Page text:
In fact, Nouriel Roubini is warning that “most U.S. banks are technically near insolvency” at this stage…

Roubini also points out that the rise in interest rates has led to a decrease in the market value of banks’ other assets, and when accounting for these factors, U.S. banks’ unrealized losses actually amount to $1.75 trillion, or 80% of their capital.

According to Roubini, the “unrealized” nature of these losses stems from the current regulatory regime, which allows banks to value securities and loans at their face value rather than their true market value.

He asserts that most U.S. banks are technically near insolvency

We are in far more trouble than most people realize.

The truth is that we are not just heading into a “recession”.

What we are potentially facing is a meltdown of the entire system, and it is going to take quite a while for this crisis to fully play out.

But even now, symptoms are starting to erupt all around us.

For example, McDonald’s just decided to close all of their U.S. offices while they decide which of their employees still get to work for them…

McDonald’s is closing its U.S. offices for a few days this week as the company prepares to inform employees about layoffs as part of a broader restructuring, according to a report.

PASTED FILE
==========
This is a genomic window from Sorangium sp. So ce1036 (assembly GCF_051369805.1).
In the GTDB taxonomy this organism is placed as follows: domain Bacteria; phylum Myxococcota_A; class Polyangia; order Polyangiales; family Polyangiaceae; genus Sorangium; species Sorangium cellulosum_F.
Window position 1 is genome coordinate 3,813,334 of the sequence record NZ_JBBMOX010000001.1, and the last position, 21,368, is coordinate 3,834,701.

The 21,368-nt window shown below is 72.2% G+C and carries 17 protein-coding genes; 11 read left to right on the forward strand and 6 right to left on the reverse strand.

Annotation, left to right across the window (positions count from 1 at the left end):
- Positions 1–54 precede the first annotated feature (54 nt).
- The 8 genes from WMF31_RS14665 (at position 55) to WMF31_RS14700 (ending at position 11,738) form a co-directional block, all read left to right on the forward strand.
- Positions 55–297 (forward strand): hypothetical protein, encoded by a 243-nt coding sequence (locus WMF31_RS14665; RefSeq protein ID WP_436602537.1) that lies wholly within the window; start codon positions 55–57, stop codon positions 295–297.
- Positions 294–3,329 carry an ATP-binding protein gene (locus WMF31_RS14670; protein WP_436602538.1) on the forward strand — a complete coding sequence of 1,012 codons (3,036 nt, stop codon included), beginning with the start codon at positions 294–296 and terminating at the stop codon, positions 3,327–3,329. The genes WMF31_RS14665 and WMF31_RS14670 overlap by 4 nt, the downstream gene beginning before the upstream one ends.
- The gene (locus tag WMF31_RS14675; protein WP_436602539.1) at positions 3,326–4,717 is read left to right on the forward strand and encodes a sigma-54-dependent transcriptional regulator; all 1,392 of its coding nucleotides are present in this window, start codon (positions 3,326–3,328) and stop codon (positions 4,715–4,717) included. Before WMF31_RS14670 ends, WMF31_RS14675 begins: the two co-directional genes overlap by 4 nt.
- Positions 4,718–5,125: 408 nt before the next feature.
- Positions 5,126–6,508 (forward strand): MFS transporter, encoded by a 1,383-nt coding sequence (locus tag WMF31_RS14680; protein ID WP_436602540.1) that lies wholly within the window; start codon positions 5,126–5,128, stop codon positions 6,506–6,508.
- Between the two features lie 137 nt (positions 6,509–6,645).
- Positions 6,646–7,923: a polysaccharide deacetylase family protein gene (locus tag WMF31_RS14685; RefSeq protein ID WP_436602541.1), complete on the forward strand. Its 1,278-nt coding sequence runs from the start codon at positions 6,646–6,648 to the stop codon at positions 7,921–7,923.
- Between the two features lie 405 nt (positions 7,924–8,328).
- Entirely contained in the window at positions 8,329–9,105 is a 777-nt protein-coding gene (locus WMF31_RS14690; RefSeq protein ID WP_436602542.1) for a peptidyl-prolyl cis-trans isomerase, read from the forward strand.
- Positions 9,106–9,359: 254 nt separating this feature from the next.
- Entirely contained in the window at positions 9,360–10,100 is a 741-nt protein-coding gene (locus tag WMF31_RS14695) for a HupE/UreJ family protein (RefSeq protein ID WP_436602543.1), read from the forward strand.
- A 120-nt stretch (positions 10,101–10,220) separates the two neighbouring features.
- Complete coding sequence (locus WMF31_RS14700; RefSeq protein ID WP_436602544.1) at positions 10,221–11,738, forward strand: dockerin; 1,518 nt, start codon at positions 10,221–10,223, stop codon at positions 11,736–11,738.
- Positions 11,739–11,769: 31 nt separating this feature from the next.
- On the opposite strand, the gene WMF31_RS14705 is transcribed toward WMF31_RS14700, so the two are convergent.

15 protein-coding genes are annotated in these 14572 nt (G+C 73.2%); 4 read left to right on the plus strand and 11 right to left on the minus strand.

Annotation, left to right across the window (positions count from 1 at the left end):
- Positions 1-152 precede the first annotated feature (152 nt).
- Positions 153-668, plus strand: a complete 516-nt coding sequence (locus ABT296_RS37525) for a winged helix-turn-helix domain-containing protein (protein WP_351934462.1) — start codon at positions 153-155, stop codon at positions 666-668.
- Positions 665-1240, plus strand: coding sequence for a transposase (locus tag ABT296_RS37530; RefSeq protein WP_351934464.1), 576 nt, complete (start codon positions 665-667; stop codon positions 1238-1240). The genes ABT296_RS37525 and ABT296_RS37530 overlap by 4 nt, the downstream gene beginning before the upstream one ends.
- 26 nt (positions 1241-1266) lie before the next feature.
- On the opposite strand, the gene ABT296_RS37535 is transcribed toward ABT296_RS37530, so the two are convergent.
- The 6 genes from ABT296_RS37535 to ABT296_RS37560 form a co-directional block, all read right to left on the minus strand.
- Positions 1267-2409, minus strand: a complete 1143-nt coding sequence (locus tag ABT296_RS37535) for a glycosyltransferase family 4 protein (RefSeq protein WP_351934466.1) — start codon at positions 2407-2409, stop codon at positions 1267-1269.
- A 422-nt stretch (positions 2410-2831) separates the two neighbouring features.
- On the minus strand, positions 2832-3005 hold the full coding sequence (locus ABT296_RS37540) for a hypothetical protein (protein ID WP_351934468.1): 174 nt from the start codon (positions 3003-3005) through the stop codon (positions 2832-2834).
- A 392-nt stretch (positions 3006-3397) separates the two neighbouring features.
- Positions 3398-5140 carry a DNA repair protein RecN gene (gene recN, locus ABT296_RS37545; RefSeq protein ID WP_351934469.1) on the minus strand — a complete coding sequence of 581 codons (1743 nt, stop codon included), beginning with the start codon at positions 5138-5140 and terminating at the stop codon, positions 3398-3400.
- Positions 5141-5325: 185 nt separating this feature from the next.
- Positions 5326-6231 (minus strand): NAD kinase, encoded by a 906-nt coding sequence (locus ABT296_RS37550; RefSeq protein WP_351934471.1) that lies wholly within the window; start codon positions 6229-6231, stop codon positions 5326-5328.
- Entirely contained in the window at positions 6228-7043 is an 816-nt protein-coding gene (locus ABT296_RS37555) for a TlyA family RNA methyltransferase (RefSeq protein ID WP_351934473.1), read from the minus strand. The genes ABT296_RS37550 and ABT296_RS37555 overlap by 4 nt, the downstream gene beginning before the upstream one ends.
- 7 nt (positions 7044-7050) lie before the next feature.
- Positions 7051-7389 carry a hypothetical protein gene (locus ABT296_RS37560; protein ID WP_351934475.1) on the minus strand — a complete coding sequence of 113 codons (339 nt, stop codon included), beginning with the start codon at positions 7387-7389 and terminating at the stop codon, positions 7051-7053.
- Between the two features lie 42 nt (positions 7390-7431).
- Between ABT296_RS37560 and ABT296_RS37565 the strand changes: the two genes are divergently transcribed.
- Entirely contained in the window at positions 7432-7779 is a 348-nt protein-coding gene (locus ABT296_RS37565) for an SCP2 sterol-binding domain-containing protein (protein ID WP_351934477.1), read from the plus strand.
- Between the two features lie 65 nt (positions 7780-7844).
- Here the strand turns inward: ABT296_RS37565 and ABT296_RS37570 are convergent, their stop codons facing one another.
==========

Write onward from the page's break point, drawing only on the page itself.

The Chicago-based burger chain said in an internal email that U.S. corporate employees and some staff abroad should work from home while the company notifies people of their job status virtually, The Wall Street Journal reported Sunday.

Like so many other big companies are doing these days, McDonald’s is going to be laying off people by email.

What a horrible thing to do.

Of course when people get laid off they can respond very emotionally, and confrontations between management and those that have been fired can get pretty intense.

So informing people that they are terminated when they are out of the office is a way to avoid messy situations.  But I still think that it is a really heartless thing to do.

There is so little loyalty in the corporate world today.  You can pour your heart and soul into a company for decades, and then one day some numbers cruncher comes along and suddenly decides that you have become expendable.

We have seen so many layoffs in recent months, and many more are on the way.

And at this point a whopping 72 percent of all Americans believe that the economy is getting worse…

A new survey shows that 83% of American adults view current economic conditions as “only fair” or “poor,” reported Gallup. In addition, 72% think economic conditions are getting “worse.”

Unfortunately, what most people don’t realize is that what we have been through so far is just the tip of the iceberg.

All of the bubbles have started to burst, and our entire system is beginning to tremble violently.

So I would encourage you to hold on tight, because we have got a very bumpy ride ahead of us.

Michael’s new book entitled “End Times” is now available in paperback and for the Kindle on, and you can check out his new Substack newsletter right here.